I failed. Something something manoeuvre took too long. No touring for now. It’s okay though, I was in Weston-super-Mare, so I could console myself by taking in the sites. Hahaha, yeah nah, I spent the rest of the day in Bristol. Here are some pictures of a bridge:IMG_6886IMG_6890IMG_6888

Old Men 

Don’t get me wrong, I have nothing against old men.
Actually, baby boomers do have a lot to answer for as a species, and there’s the whole men-are-mostly-creepy-and-shouldn’t-be-let-out thing. And if you think about most people you reeeeeally despise, I’m going to guess they’re mostly Old Men. And Sandra. But Old Men do make up 80% of our listener base, so I’d better not burn too many bridges in the first paragraph.

As I mentioned blogs ago, we’re after a new member. As I hadn’t mentioned yet, the new member needs to play bass. Pete wrote an advertisement on the back of a past lover’s used tissue (the kind that wipes tears, not noses), kissed it, and let it fly away with the wind in search of bassists. A few of their kind used the modern day version of the postal service to say they would like to wow us with their bom bom bom. They were all Old Men. I think the term ‘Americana’ is catnip to males over 57.

Pete re- mixed and mastered the ad, this time with an ageist twist (probably with words like, “woke”), and released it to the masses. Ageism worked! We met with two potential bass players last night to have a youthful chat over a youthful pint or two, and talked about young people’s music. And neither of them were old men.


It’s been one year since my father died of Leukemia. He taught me the drums. His love of music sparked mine.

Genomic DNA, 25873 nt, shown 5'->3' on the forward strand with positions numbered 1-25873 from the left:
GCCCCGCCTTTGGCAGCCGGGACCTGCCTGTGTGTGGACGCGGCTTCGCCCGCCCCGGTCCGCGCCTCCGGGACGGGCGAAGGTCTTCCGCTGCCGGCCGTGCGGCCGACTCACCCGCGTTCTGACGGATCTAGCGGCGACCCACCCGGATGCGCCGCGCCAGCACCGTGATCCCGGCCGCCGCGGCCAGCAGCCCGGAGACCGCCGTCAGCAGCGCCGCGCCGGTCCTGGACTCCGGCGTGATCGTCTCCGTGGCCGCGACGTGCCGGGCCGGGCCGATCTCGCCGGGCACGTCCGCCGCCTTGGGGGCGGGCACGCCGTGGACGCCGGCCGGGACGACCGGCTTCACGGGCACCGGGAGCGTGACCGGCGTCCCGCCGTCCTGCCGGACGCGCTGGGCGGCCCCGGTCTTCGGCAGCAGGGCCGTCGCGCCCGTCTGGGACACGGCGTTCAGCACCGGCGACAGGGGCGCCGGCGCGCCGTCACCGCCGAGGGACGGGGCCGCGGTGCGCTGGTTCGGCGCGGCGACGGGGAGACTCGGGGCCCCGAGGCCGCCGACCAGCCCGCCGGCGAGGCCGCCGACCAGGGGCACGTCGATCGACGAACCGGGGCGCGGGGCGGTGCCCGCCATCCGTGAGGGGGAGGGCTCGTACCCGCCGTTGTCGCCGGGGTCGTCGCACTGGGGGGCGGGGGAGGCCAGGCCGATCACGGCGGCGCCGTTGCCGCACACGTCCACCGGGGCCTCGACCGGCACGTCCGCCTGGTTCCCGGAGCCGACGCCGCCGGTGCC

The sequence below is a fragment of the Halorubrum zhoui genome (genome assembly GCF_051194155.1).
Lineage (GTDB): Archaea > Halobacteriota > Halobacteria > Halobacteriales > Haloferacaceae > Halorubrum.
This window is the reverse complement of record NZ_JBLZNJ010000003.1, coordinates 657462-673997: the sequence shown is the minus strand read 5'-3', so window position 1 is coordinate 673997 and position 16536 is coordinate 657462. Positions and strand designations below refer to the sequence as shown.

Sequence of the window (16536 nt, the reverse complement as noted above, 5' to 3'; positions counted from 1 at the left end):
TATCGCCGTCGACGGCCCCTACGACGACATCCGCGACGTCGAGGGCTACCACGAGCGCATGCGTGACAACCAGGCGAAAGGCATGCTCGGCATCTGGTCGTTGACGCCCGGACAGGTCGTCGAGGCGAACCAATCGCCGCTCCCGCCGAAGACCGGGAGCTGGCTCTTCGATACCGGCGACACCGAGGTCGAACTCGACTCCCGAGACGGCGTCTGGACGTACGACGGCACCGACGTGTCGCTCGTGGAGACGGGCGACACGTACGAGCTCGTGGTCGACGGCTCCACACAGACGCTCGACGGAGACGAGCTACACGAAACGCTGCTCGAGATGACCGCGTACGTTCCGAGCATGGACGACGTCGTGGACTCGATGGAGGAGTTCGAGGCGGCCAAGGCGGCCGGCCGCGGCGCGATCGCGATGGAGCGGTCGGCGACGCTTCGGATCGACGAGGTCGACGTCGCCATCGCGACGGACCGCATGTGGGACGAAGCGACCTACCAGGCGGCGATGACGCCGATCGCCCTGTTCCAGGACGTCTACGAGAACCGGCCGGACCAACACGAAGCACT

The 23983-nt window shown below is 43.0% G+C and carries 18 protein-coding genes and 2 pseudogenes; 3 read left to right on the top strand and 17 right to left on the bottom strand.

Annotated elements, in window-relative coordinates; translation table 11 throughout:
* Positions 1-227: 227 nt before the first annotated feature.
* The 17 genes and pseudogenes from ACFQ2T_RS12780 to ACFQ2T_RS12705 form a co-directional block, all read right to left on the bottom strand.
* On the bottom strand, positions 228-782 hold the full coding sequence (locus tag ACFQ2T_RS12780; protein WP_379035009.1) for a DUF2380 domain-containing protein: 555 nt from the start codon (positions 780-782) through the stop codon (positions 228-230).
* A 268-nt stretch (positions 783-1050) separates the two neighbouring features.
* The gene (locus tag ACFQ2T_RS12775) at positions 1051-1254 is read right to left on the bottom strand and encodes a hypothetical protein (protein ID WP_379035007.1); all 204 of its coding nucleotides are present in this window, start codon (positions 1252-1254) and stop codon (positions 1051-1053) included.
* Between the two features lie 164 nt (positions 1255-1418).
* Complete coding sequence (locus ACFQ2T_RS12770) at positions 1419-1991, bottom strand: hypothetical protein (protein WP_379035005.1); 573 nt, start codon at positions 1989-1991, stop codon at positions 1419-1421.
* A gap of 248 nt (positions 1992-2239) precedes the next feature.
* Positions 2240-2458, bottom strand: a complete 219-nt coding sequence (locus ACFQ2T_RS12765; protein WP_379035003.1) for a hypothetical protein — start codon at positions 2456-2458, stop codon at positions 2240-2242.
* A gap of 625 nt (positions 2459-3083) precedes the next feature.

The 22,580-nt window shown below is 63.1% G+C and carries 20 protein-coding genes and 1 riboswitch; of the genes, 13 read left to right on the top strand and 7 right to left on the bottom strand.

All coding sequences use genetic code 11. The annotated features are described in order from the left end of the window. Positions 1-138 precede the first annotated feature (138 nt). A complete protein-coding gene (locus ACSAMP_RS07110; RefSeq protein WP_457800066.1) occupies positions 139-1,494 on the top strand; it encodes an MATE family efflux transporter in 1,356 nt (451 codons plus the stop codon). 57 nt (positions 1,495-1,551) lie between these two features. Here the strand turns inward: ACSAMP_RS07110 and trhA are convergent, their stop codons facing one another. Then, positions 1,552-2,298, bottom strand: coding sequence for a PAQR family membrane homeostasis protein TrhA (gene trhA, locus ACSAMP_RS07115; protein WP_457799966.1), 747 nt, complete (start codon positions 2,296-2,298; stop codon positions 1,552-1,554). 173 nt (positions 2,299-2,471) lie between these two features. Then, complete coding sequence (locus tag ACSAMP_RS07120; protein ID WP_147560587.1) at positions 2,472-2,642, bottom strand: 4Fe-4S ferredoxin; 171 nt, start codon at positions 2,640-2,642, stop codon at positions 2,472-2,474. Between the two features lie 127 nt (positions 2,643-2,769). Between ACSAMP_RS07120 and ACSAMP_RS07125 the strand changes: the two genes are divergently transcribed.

He was my audience. Everything I have written or recorded, I have done with him in mind. He was the one who truly cared about my artistic endeavours, and would share my tales with his friends (embellishing a little, of course). When he left, I realised I had lost the person that was always excited to hear my work.

My daughter never met you, dad. But I will tell her stories, embellishing a little, of course, and make a legend out of you.

Band Tinder 

We are currently in the process of finding another musician for the band. The first, and I think best, way of finding a new player for a group is the same way I prefer to find an employee or a new actor for a show: ask around your network. I would much rather meet and jam with someone recommended by a friend or colleague of the band than a stranger from Gumtree. But sometimes you have no option than to go with the sticky plant.

So what mistakes are we seeing in the ads we receive? Let me list them like a good blogger would do:

  1. You don’t read what we’ve written or even listen to our music! How do you know it’s not going to be a waste of time for you or us?
  2. You live in Richmond. I have nothing against people from Richmond (okay, I do), but we rehearse in Dalston. Am I being a hypocrite considering I live in W14? Maybe. Richmond is even further though.
  3. You are 17. We don’t want to be your first band.
  4. You are a terrible musician. You put up videos of yourself playing on the internet, and those are your best takes?
  5. You are a terrible person. Yes, you have perfect pitch and have connections with several labels, but I don’t want to have a pint with you. So no thanks.
  6. You are a session musician. You won’t care about our music and we can’t afford to pay you. I think you just write to everybody. Why not join an agency?

It’s not easy to find a band to play with, or to find a musician to match your band, but at least think about whether it will work for both parties before getting in touch. We’re meeting up with someone next week, so maybe it will be love at first pint.

The Moon 

I looked up and saw the moon. It was larger than normal. Another moon appeared to the left. It was green with writing on it. The larger moon spun a little, and the patterns shifted about.

Is a dream I had last night. Fun fact: The second part of my last name means “Young Moon”. I just realised that I haven’t had a dream with my daughter in it yet.

By the way, we have a gig on Thursday at Paper Dress. I want you to come.

Grizzly Bear/Liima 

I went to see the Grizzly Bear show at the O2 Academy last night (9th of October, 2017). It’s unusual for me to get the early twenties “I’m going to see a b-b-band” feeling, but I was looking forward to this one. Grizzly Bear put on a solid rock show, and Liima are great. It’s not often that the opening act is just as exciting as the main act.